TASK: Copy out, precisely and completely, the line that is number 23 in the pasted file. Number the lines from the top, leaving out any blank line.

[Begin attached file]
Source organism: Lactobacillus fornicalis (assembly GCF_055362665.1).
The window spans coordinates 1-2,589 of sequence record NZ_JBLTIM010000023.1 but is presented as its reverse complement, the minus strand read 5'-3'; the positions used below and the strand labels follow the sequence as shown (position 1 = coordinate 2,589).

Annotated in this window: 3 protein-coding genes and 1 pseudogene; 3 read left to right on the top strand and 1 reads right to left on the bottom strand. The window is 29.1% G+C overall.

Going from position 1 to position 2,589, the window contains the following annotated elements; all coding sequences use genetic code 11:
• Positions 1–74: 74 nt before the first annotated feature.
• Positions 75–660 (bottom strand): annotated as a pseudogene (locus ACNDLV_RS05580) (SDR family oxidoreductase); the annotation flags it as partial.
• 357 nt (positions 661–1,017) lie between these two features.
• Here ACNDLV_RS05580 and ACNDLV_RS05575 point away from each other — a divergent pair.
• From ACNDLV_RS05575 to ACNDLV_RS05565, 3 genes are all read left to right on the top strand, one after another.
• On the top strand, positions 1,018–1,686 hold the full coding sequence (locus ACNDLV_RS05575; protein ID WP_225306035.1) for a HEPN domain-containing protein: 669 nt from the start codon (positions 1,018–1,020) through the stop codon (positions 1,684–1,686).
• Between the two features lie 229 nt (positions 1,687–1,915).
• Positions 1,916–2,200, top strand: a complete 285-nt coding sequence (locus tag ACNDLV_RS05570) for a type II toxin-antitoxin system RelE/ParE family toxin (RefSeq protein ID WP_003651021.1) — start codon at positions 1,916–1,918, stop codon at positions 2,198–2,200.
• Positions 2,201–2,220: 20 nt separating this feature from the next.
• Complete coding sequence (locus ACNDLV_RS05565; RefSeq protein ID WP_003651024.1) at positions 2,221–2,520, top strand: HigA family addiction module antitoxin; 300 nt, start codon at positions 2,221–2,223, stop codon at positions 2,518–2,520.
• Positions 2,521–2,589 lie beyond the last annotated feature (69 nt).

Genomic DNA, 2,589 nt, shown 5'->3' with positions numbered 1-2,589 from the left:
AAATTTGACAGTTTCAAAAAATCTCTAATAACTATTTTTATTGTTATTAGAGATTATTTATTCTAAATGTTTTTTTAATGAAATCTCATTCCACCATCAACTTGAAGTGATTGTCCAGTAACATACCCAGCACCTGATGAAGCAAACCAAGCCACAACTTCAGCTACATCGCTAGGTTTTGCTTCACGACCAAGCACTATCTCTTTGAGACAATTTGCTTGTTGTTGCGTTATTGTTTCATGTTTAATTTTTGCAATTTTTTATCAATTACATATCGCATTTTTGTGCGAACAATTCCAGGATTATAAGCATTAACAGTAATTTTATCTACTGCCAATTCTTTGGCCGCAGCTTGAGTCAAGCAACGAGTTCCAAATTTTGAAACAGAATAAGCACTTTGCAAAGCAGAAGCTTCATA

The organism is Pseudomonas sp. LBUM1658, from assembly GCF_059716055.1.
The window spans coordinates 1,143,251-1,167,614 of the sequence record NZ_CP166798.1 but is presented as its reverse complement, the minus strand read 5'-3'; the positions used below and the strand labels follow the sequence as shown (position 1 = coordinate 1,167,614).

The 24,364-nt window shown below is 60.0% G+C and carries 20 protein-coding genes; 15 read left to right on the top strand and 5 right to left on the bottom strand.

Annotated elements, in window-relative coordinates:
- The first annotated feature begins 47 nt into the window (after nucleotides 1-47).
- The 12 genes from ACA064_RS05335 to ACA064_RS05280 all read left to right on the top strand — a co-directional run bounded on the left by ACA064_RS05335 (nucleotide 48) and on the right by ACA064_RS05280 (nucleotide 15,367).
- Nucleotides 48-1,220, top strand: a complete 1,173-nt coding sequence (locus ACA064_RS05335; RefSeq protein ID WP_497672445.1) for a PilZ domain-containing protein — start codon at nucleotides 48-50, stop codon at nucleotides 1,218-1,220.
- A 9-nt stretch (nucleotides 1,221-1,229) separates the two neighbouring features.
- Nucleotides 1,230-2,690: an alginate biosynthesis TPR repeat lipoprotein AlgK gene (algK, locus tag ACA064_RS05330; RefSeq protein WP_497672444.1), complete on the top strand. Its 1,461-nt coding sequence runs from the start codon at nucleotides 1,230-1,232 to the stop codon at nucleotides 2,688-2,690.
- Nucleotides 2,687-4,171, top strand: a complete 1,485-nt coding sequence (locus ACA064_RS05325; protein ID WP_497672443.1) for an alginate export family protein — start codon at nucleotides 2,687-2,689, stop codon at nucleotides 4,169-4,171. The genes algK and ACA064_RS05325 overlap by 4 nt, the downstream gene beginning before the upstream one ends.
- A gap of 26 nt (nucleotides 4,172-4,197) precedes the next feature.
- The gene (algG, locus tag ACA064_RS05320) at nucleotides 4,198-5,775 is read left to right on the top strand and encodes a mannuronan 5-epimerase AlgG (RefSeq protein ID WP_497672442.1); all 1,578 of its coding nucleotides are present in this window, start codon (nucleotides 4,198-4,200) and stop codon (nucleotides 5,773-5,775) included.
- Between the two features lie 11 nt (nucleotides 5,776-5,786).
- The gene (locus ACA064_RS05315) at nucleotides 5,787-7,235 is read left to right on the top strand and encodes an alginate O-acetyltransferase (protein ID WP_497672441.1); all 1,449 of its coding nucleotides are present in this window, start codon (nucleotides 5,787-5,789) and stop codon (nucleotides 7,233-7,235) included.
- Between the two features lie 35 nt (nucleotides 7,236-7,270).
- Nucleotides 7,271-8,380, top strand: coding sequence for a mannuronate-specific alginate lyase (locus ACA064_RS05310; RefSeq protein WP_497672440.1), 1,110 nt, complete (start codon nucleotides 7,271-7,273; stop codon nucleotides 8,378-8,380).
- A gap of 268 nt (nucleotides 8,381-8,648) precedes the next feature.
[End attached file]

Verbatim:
- The 12 genes from ACA064_RS05335 to ACA064_RS05280 all read left to right on the top strand — a co-directional run bounded on the left by ACA064_RS05335 (nucleotide 48) and on the right by ACA064_RS05280 (nucleotide 15,367).